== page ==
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Commitment to agric ’ll end food scarcity, boost economy —Kalu

At a time when the Federal Government is focusing on agriculture, in its diversification programme, former governor of Abia State, Dr Orji Uzor Kalu, has stated that Nigeria can overcome recession and food shortage and experience economic boom if it is fully committed to the growth of agriculture as an alternative to oil.

In a paper he delivered on Thursday, entitled: “Sustainable Agriculture: A Credible Alternative for National Development,”  at the 43rd convocation of the Federal College of Agriculture, Ishiagu, Ebonyi State, Kalu said the country must stop paying lip service to the development of agriculture.

He expressed regrets that successive governments in Nigeria had paid less attention to agriculture, in preference to oil, saying with the drop in the price of oil, the country was now grappling with economic problems, which should not have been if attention was paid to agriculture also.

He called on institutions of higher learning to show the way by becoming more practical in their approach to teaching.

He said:  “There is the need for our institutions to be less theoretical and become more practical, especially now that the world is changing. The time has come for us to move this great country forward, and to do this, there has to be an end to the blame game.

“Today, I make bold to say that all over the country, what we enjoy in terms of infrastructure are basically projects that were initiated and executed by the founding fathers of this great country. Just imagine if the resources we have earned from oil over the years had been committed into developing this country the same way the one earned from agriculture was deployed by past leaders, today, Nigeria would have been in the mode of Dubai and Saudi Arabia, if not better.

“However, all hope is not lost, as agriculture, which gave us the pride of place in the past, is still available to be explored and exploited, and now is the time to do that, especially with the Federal Government’s preparedness to support it at any level not just to ensure food sufficiency but also for national development.”

Kalu said that the commitment to agriculture by the nation’s founding fathers led to the infrastructure development Nigeria still enjoys to this day.

“Before going further, it is very important for us to reflect briefly on an important story everybody knows too well. It is the success story of how agriculture built this country’s infrastructure before crude oil was discovered. That success story was made possible through determination, sincerity of purpose, support from the people and some elements of sustainability not only by the government, but all stakeholders. From the South-West, South-East up to the North, the founding fathers of this country had one major source of income, which was agriculture.

“Through sheer commitment and determination, they did not only create jobs for their people from it, they also ensured their regions benefitted largely by providing the necessary social infrastructure, as well as offering free education in some cases.The story of groundnut pyramid in the North, cocoa in the West, palm oil here in the East and rubber in the Midwest is today relayed with relish; but I wonder, if we so love the outcome of that endeavour, why then do we shy away from it.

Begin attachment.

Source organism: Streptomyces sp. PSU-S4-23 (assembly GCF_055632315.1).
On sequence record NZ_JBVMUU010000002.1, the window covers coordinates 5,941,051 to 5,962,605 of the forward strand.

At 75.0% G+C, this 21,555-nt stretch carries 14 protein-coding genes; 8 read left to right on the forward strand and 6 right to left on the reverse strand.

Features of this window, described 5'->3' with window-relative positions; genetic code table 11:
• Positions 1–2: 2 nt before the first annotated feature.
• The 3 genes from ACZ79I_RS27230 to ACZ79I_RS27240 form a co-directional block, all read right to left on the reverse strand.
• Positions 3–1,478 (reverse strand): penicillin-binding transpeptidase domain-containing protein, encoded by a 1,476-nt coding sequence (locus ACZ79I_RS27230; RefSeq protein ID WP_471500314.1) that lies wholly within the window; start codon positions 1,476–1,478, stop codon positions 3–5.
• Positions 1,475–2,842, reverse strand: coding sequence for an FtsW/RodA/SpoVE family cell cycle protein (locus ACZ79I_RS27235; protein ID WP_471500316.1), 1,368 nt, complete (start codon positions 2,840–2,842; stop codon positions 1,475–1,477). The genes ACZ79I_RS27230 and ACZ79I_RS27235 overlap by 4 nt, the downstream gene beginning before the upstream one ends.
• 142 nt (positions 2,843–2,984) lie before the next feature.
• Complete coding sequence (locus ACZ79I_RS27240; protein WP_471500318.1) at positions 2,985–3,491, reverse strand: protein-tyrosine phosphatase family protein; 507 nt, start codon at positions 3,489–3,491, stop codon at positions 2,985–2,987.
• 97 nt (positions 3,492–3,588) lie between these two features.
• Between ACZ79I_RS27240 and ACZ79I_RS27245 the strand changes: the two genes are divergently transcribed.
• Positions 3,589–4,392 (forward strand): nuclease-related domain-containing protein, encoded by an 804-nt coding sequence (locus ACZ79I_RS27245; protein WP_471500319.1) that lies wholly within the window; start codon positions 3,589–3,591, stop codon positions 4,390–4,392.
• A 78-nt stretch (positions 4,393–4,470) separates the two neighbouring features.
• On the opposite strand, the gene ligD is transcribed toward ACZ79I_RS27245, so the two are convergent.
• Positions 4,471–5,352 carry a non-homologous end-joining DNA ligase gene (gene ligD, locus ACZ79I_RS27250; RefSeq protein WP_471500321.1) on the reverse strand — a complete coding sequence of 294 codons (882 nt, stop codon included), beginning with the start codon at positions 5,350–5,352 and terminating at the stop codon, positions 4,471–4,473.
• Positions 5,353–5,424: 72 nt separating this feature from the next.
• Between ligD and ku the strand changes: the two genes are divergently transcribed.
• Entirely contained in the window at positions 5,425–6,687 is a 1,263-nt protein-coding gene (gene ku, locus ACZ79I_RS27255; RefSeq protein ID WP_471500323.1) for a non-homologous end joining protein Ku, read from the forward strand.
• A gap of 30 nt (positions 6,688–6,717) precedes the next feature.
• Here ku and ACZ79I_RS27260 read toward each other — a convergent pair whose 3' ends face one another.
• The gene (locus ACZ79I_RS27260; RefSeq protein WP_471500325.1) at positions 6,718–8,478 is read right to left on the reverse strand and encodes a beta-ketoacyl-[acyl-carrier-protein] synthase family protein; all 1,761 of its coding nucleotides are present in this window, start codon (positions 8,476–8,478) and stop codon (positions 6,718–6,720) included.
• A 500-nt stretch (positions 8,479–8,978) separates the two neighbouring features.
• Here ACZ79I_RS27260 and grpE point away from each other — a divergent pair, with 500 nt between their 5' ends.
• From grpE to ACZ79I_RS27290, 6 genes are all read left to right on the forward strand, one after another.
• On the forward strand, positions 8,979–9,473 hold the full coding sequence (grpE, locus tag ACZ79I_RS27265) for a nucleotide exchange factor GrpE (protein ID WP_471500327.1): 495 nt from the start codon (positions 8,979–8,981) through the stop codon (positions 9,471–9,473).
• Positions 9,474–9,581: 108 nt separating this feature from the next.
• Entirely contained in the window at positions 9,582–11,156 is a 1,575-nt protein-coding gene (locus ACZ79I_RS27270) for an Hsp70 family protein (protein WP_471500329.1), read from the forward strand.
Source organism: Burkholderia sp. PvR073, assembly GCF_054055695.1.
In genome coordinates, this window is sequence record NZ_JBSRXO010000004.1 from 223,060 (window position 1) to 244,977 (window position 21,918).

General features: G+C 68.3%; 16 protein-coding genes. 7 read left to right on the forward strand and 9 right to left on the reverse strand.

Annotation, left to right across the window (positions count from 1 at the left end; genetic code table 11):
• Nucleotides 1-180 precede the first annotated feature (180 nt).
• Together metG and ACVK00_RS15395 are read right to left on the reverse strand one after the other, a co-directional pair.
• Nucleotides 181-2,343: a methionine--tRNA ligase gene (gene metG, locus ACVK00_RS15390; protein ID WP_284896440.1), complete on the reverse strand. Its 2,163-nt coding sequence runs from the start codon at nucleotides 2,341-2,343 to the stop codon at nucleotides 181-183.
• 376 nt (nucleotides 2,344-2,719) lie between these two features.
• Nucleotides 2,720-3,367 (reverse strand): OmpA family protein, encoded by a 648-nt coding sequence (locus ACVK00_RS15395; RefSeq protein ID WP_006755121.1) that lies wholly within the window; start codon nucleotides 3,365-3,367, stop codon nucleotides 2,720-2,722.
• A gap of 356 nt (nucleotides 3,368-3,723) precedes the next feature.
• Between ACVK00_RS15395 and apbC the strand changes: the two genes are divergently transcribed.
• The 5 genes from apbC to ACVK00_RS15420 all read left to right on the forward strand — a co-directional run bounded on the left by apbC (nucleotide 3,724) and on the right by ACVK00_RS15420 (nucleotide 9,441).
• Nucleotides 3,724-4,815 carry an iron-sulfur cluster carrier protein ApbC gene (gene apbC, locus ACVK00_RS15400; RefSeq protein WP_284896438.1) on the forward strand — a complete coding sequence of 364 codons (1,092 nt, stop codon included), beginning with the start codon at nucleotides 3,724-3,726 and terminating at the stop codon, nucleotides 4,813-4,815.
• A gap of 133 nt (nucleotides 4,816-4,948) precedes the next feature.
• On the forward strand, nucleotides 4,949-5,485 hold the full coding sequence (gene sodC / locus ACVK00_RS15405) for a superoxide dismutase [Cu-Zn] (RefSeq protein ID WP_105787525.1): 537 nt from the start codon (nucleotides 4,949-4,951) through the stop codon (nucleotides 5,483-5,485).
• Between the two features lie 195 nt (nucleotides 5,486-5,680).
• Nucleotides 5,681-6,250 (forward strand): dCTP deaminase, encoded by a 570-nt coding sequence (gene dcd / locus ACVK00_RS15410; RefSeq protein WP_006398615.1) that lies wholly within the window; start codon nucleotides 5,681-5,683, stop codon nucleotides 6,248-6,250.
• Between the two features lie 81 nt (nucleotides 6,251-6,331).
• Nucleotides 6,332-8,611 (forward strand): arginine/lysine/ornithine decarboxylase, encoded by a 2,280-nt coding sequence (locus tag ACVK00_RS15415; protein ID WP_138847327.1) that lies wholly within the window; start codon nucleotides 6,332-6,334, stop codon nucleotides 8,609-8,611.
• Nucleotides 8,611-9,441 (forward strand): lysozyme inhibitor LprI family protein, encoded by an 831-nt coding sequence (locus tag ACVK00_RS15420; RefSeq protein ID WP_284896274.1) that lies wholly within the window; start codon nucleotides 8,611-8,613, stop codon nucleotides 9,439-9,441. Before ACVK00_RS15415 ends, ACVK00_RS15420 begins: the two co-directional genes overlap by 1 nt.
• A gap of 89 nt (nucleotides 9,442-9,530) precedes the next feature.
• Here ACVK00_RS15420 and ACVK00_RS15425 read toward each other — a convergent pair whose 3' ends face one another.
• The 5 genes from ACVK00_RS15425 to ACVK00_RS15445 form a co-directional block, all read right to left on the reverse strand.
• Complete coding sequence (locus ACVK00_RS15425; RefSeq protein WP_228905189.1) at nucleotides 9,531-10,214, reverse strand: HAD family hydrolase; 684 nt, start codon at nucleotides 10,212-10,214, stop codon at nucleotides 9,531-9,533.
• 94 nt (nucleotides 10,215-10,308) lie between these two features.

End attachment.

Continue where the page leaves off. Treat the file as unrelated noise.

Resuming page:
“The global food security index rates Nigeria the 80th and among the top countries that produce protein food crops. It is also the third in the production of groundnut after India and China, but unfortunately, groundnut is not considered as a foreign exchange earner in any way. That began to happen the moment the popular pyramids disappeared on sighting crude oil. That success story is only reflective of the fact that agriculture is the way to go, especially with what is happening all over the world;

“Those who had abandoned agriculture and migrated to cities for greener pastures and now coming back for the greenest pastures and God-given opportunity they failed to acknowledge in the past. For lack of vision, we relegated agriculture to the background. The most painful aspect of it was that while retired generals have been going back to land to cultivate, able-bodied men and women felt it was not their business to veer into food production,” he said.

He also praised the Federal Government for its zeal to ensure that the agric project becomes an overwhelming appeal to the entire country, as is evident in the approach being deployed by the Central Bank of Nigeria (CBN), Bank of Agriculture, Bank of Industry (BOI) and allied organisations, all in a bid to ensure food sufficiency and export.

According to him, “Apart from food sufficiency and export, the central Bank governor disclosed recently that this government’s agric project would generate about 500,000 employment opportunities in at least 12 states. That is the one that has been recorded or projected, because “I know there are so many farmers in villages that are not or will never be in that list.  The list does not also contain the growing number of youths who work in my own farm at Ugwueke, Bende Local Government Area of Abia State. I am sure some of you here don’t even know that I am also a farmer and I get most of what I eat from my farm. So get it clear that if I come here to tell you about the beauty and benefit of agriculture to nation’s development, I am doing so in my capacity as a farmer before any other thing.

“The Chinese approach in developing agriculture has been described as very pragmatic with methodology tacitly hinged on a policy of “giving more and taking less.” In 1978, the government gave considerable emphasis to land reforms and subsidies in an effort to assist farmers and give agriculture the priority it deserves.